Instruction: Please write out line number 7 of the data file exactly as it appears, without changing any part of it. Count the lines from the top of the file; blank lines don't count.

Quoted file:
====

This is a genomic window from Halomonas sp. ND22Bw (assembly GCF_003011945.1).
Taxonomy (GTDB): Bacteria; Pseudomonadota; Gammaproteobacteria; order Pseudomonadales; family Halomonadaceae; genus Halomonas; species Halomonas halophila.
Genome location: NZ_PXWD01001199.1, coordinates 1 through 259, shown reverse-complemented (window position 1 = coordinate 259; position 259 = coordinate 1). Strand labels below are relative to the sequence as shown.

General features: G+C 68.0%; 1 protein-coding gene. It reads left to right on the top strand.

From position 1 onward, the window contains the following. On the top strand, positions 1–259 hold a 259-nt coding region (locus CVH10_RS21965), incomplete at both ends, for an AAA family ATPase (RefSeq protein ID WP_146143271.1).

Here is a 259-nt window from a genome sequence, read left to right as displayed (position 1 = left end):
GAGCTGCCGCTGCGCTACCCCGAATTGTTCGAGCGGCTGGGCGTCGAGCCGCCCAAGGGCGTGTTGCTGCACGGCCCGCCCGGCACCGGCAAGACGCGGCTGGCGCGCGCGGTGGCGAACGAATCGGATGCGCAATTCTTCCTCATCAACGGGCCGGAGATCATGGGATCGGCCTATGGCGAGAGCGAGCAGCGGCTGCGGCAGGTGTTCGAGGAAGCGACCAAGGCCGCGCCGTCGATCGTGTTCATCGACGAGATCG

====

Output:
GAGCTGCCGCTGCGCTACCCCGAATTGTTCGAGCGGCTGGGCGTCGAGCCGCCCAAGGGCGTGTTGCTGCACGGCCCGCCCGGCACCGGCAAGACGCGGCTGGCGCGCGCGGTGGCGAACGAATCGGATGCGCAATTCTTCCTCATCAACGGGCCGGAGATCATGGGATCGGCCTATGGCGAGAGCGAGCAGCGGCTGCGGCAGGTGTTCGAGGAAGCGACCAAGGCCGCGCCGTCGATCGTGTTCATCGACGAGATCG